Home GitHub Pages: Mobile Authoring

GitHub Pages: Mobile Authoring

I’ve recently switched from hosting these tech posts on a WordPress site running on a shared host I pay a small fee for, over to GitHub Pages for free. It’s a great system and might be all you need if you’re a developer wanting to write and publish some content quickly.

One thing I was worried about, though, is writing from my phone. My habit has often been that I write rough notes on my phone, then finalize it on a computer and hit publish. I didn’t want to lose that. So here’s what I did.

Mobile App

First I needed an app on my Android phone to edit the Markdown files. I tried a few and settled on Markor. It can stay opened to an entire folder, can create files, edit files, delete files. You can write in markdown and preview what it looks like (without anything like CSS styling from the site, of course). It does have some modes that are unnecessary to me - to do and quick notes - and no way to turn them off in the interface.

The runner up was WriterPlus. It was a cleaner interface. It’s more of a pure distraction-free writing app. But it did not have syntax highlighting, WYSIWYG buttons, or a preview mode. Those aren’t big losses for my purposes mostly of writing notes on the phone to be finalized on a computer, but I decided Markor was worth the trade.


The next problem is getting those markdown files to the GitHub repositories. One app, GitJournal, did promise to do this directly from the phone, although I did not go all the way through tests for that. But I wasn’t looking for that. As I said in the intro, I usually like to write from my phone but then finalize it from a computer. So I was happy with a middle step of getting my notes to a computer and then using the computer to get it to GitHub.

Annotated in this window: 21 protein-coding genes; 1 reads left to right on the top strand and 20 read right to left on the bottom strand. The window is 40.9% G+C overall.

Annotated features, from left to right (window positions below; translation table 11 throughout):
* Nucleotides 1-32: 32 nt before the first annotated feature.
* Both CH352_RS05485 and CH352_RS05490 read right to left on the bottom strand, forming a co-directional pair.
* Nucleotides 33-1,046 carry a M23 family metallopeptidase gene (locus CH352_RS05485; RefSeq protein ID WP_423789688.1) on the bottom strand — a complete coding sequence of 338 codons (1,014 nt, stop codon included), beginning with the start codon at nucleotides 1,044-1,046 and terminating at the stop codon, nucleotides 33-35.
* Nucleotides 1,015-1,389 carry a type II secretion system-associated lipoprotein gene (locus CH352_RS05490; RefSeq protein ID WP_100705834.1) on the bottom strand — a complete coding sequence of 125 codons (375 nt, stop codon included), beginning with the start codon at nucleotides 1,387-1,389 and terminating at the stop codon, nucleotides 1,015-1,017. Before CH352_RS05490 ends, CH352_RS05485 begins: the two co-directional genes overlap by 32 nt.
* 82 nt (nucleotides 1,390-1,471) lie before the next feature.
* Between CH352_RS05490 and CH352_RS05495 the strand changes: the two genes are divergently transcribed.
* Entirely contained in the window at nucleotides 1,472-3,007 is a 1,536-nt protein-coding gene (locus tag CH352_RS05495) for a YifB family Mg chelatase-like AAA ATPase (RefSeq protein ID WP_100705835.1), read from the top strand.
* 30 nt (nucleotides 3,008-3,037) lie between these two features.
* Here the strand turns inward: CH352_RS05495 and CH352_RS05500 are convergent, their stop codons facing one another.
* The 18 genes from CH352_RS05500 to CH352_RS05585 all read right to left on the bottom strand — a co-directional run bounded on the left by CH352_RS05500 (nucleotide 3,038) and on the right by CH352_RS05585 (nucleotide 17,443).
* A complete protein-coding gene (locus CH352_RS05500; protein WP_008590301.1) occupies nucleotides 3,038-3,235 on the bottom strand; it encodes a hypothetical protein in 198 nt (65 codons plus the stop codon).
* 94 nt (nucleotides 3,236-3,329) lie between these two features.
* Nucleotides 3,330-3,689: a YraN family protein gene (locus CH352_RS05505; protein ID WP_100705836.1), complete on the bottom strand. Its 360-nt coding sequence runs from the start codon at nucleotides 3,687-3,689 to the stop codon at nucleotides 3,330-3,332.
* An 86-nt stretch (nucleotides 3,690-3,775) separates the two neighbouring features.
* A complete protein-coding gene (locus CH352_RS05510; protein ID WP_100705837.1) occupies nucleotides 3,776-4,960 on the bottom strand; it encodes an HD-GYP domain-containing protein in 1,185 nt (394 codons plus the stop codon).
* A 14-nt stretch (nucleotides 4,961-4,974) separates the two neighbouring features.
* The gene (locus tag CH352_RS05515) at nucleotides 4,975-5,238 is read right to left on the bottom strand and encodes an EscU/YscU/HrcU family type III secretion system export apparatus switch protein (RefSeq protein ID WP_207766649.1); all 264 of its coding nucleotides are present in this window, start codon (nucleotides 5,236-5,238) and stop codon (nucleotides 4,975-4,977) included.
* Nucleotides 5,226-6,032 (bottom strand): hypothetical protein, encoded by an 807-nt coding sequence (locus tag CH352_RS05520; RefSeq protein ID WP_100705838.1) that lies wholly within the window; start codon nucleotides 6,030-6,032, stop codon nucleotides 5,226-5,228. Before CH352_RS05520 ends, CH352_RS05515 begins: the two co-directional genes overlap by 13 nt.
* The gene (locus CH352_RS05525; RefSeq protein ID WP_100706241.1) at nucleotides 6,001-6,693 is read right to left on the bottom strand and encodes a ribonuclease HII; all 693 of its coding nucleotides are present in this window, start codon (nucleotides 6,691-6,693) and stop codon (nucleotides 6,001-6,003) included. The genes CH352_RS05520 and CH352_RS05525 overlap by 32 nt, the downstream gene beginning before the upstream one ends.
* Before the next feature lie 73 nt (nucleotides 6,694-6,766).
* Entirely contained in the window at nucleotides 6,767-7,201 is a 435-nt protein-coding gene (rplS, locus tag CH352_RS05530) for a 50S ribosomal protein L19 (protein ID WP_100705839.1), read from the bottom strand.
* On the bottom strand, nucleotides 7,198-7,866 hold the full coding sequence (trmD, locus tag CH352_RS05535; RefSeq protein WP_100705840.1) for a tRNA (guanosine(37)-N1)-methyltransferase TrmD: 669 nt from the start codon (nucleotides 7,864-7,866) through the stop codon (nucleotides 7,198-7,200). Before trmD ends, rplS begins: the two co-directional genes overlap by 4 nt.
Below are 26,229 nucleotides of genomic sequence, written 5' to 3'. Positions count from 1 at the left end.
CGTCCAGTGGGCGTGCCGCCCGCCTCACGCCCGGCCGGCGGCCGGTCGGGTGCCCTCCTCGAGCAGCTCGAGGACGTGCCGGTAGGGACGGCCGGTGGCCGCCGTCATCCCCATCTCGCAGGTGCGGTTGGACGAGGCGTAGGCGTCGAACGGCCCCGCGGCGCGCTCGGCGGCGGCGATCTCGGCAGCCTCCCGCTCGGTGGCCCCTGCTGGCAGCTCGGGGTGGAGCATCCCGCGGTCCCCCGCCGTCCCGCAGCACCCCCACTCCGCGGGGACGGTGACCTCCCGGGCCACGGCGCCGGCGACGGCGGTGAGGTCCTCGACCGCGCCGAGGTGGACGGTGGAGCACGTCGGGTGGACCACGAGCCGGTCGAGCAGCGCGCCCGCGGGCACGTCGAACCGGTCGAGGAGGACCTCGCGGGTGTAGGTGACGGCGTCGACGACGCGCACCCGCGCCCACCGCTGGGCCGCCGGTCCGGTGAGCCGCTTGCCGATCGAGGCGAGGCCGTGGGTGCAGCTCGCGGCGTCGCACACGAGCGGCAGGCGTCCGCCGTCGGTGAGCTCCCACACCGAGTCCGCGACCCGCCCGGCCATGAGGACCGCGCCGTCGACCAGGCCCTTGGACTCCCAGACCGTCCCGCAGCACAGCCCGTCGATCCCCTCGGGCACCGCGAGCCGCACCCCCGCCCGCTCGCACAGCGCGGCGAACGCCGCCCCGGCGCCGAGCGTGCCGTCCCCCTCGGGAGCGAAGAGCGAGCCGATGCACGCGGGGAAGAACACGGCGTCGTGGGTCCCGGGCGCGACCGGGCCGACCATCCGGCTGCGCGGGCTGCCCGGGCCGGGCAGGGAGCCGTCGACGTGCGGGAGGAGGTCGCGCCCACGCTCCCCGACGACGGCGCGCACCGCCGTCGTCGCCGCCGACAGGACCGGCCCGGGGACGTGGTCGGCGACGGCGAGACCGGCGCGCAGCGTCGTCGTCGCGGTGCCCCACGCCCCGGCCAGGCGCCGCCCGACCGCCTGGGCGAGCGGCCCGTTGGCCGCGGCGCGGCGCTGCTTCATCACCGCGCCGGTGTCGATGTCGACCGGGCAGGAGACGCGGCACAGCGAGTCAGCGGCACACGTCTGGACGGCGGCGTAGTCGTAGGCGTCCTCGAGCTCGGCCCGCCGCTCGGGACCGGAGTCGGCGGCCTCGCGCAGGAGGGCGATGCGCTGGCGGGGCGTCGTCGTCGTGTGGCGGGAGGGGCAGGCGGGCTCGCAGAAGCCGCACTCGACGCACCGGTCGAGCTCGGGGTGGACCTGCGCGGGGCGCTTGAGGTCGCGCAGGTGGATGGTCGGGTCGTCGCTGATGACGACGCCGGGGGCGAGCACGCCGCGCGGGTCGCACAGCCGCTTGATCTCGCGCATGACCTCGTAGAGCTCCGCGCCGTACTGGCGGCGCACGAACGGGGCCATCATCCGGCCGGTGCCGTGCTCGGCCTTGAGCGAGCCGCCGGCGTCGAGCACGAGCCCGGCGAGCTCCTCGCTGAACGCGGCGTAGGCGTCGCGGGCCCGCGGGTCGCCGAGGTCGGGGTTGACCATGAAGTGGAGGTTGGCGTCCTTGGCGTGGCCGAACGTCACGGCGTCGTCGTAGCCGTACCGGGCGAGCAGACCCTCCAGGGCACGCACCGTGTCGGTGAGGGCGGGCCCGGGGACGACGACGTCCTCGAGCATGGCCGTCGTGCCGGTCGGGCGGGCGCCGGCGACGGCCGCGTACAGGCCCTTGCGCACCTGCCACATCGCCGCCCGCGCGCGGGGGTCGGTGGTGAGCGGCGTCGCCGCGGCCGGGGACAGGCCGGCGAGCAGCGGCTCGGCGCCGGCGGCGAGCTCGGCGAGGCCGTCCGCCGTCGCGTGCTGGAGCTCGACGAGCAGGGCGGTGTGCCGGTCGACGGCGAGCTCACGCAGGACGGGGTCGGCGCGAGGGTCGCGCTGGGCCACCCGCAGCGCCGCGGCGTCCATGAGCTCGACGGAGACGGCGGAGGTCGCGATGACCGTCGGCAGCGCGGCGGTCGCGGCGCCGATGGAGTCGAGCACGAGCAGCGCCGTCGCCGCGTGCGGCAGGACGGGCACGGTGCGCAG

That brought me to the OneSync app. This lets me sync the folder of the whole project to my OneDrive. I can write on my phone and then pick up later on a computer or vice versa.

Commit to GitHub

After that is straightforward. The files are on my computer in a project folder via OneDrive. Now I can open that folder in Visual Studio Code, finalize the changes, and commit to GitHub which will rebuild the site based on the latest files. Publishing only one article at a time is simple enough if you’re familiar with git: you can stage and commit that file while leaving others uncommitted as “drafts.” or I can keep drafts in a different folder, in which case they can be committed without publishing.

I’ve gone as far as having separate folders depending on the stage of what I’m writing: there are ideas for new drafts, there are drafts where I have started but not finished the necessary demos and tests, there are drafts where everything is ready but not finished writing, and there are posts that can be published. All but posts go in the gitignore so they stay synced in my OneDrive but not in my GitHub.

This post is licensed under CC BY 4.0 by the author.